The Stadium Swindle Runs Into Cost Overruns and Snags Already
It's interesting that Stadium boosters Mike Opat and Mark Stenglein seem to be at odds. From the strib.
Richard Pogin, chief financial officer of Investment Management Inc., which represents the property owners, said Friday that the county has budgeted a maximum of $13.5 million to buy the site, which he said is far below its fair market value. County officials have declined to make public what they have offered, though county records list the property's assessed value at $8.37 million.
As a Jan. 22 court date over the condemnation proceedings approaches, a war of words has begun over whether the project could be scuttled.
The first salvo was fired a week ago when Hennepin County Commissioner Mike Opat, the lead stadium negotiator on the County Board, was quoted in the Star Tribune as saying the project was being jeopardized and Jerry Bell, the Twins stadium negotiator, said the land owners were being "stubborn" and "getting greedy."What's been said is so far from the truth as to be absurd. It's just reckless," Pogin said Friday. "If it wasn't tragic, it would really be funny."
The two sides have traded barbs even as Investment Management president Bruce Lambrecht, who has had personal and political ties to Hennepin County Commissioner Mark Stenglein, attended a swearing-in ceremony Tuesday for county officials, including Opat and Stenglein. Opat said he and Lambrecht briefly discussed the property-sale stalemate at the ceremony.
This part is interesting.
In a sign of the importance of reaching a solution, Pogin said both Lambrecht and Opat would for the first time take part in negotiations on Monday. In a letter to the editor in today's Star Tribune, Pogin and Lambrecht take exception to the comments by Opat and Bell. "Are those who smeared us unwilling to pay fair market value for our property?" the letter asks.
Even with the negotiations reaching a sensitive point, Lambrecht said he was not uncomfortable attending the swearing-in ceremony. Lambrecht, who once leased Stenglein office space during Stenglein's mayoral campaign in 2001, said he and his wife were invited to the ceremony by Rich Stanek, the newly elected county sheriff, whom he said he had also politically supported.
Rich Stanek and Mark Stenglein were joined at the hip with campaigns this past fall.
Stenglein said that when the county filed for condemnation two months ago, Lambrecht said to him, "God, Stenglein, you guys are condemning our livelihood." Stenglein said that while he often talks to Lambrecht, he has stayed away from discussing the land negotiations.
Lambrecht downplayed the significance of his attending the ceremony. "I think it's totally distracting [and] gets into the whole connecting-the-dots thing," Lambrecht said. "I think I talk to everybody when I see people."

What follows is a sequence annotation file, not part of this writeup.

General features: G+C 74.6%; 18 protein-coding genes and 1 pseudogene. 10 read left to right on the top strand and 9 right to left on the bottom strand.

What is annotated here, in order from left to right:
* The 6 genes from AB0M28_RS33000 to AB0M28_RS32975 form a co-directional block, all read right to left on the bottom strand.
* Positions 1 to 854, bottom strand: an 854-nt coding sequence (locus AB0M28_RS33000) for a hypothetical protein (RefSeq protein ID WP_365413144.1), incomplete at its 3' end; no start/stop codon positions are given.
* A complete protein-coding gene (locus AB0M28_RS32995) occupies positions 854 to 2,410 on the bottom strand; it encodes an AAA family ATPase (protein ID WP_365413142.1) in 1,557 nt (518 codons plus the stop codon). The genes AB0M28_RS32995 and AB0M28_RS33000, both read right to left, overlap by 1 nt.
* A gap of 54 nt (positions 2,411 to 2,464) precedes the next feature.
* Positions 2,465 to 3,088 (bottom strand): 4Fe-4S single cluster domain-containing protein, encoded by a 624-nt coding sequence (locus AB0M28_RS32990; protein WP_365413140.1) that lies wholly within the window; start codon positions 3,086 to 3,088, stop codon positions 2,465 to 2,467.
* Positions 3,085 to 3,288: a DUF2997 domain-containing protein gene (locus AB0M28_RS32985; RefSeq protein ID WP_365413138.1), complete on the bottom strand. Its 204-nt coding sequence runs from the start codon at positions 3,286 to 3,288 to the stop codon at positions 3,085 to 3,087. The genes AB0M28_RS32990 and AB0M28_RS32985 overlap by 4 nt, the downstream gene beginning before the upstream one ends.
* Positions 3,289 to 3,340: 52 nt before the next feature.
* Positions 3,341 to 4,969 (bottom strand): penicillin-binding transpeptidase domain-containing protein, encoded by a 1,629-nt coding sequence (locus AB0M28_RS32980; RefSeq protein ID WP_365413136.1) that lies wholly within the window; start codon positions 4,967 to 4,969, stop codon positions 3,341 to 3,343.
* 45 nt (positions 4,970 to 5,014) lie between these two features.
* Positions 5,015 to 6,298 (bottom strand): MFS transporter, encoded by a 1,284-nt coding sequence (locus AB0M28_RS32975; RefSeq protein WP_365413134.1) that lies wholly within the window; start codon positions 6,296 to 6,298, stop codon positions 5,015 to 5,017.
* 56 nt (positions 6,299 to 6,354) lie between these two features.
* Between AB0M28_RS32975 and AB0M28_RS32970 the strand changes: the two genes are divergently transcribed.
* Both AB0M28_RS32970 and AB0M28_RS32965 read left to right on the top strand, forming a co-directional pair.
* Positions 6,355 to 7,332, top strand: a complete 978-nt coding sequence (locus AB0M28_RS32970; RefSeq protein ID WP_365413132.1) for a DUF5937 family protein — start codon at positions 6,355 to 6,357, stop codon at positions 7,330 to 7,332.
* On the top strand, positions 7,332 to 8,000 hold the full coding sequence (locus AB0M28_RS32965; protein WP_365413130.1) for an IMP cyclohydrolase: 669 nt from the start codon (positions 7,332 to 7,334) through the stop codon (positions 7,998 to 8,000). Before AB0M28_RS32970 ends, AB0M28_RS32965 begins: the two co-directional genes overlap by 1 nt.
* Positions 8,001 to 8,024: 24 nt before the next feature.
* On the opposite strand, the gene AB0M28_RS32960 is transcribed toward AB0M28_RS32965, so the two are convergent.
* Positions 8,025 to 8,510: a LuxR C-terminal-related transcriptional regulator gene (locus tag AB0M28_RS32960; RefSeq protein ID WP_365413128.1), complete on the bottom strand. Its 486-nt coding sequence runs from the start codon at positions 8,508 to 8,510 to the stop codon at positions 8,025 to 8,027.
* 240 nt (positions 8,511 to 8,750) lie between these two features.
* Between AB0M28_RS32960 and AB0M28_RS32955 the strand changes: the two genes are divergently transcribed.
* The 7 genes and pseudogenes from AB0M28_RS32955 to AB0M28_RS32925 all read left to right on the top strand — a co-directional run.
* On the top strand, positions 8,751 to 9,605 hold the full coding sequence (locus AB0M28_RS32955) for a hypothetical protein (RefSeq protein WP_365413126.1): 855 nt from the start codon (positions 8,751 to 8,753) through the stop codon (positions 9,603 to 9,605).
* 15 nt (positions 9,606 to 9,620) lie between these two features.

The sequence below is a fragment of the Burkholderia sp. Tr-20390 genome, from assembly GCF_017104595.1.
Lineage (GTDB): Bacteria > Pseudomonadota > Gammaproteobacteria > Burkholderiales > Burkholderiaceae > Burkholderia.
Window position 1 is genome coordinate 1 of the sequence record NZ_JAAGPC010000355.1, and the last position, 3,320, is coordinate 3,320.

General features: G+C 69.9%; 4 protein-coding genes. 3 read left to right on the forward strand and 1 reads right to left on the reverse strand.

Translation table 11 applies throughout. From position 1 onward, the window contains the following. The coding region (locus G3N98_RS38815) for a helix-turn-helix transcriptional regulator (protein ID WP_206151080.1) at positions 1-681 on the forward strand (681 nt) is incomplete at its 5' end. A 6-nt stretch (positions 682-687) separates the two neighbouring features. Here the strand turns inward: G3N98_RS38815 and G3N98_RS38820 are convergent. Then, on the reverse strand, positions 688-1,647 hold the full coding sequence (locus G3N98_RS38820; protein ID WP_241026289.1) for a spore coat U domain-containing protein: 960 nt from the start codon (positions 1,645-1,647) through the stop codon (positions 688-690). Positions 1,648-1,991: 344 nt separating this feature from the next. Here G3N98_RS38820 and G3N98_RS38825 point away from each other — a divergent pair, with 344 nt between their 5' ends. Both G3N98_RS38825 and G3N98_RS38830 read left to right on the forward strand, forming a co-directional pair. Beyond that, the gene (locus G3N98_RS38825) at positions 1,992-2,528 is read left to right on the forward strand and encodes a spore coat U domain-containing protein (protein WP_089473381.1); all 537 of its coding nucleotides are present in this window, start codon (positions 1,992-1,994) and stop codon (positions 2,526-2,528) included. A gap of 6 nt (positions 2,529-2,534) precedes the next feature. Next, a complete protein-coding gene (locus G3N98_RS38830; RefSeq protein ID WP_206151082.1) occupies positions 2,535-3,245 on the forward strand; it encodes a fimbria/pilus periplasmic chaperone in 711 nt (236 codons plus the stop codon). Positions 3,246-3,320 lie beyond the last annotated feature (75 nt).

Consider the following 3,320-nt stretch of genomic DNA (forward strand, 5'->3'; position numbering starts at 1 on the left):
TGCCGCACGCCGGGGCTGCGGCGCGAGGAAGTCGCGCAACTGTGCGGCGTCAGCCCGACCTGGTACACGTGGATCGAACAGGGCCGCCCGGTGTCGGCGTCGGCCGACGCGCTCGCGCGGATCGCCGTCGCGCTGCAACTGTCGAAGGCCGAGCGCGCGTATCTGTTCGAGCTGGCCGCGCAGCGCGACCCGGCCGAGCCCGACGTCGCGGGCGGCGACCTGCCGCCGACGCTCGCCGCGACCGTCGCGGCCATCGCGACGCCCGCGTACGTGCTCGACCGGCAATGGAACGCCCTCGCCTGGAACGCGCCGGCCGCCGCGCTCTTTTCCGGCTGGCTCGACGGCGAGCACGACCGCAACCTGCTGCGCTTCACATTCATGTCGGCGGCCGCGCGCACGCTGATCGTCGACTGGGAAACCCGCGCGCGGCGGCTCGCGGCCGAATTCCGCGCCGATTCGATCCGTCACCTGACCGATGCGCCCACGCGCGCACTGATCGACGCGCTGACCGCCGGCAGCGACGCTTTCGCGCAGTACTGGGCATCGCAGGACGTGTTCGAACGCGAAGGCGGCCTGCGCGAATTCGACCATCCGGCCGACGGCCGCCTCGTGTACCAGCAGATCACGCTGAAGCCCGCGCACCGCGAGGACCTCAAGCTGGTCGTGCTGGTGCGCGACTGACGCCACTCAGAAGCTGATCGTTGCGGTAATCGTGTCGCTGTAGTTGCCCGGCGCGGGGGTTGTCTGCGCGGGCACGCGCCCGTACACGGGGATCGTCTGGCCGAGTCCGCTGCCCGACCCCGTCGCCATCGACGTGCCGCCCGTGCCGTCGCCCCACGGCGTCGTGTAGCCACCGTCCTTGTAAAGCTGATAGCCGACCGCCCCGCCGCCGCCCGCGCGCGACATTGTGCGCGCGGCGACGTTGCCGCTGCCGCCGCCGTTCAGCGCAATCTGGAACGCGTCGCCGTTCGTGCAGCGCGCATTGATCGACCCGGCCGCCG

Opat agreed. "I said hello, as I always do. I like Bruce," he said. Opat said he briefly talked to Lambrecht about the negotiations at the ceremony, telling him that "we should sit down and figure it out."
Lambrecht played a huge role in Stenglein's mayoral campaign - and leased office space to him. You can also connect the dots to Governor Pawlenty of Tax Increases:
When Stenglein ran unsuccessfully for mayor of Minneapolis in 2001, Lambrecht was an influential member of his campaign - holding a fundraiser for Stenglein at Lambrecht's home and leasing office space to the Stenglein campaign. Lambrecht, according to Hennepin County Commissioner Penny Steele, an opponent of the stadium plan, helped recruit Stenglein to run for mayor and was "probably one of his best friends." Stenglein's campaign manager during that race, Brian McClung, later worked as a lobbyist for Twinsville Inc., a company used by Lambrecht to help promote the stadium and a redevelopment plan for the surrounding area. McClung now serves as Gov. Tim Pawlenty's spokesman. (Source: May 29, 2005, Sunday, Metro Edition
Stadium vote puts friendship in focus)
From today's article:
Pogin and Lambrecht formally responded to Opat and Bell's comments in writing, saying that the county was underestimating the land's value and that the property owners were looking forward to condemnation proceedings because a court would affirm that belief.
A $90 million limit by law
Pogin also said the legislation authorizing the downtown Minneapolis ballpark had in effect financially handcuffed the county: The county's total infrastructure budget for the project, which includes property acquisition, is capped by law at $90 million. So the more money the county spends to buy the land, he said, the less it has for the soil remediation, roads and bridge work and other infrastructure projects that are necessary at the site.
"I'm certainly not optimistic a deal's going to be done" unless the condemnation moves forward, Pogin said.
Opat all but confirmed the county's dilemma in an interview Friday. "We will not sacrifice public infrastructure to unduly enrich the landowners," he said. Opat also suggested that the county may not pursue condemnation -- an indirect acknowledgment that the county may be wary of its outcome.
Mike Opat has egg on his face. So does Mark Stenglein. Lambrecht is laughing all the way to the bank.
Here's my question though: why don't the Twins step up to the plate and deal with the cost overruns? Why should this be county responsibility?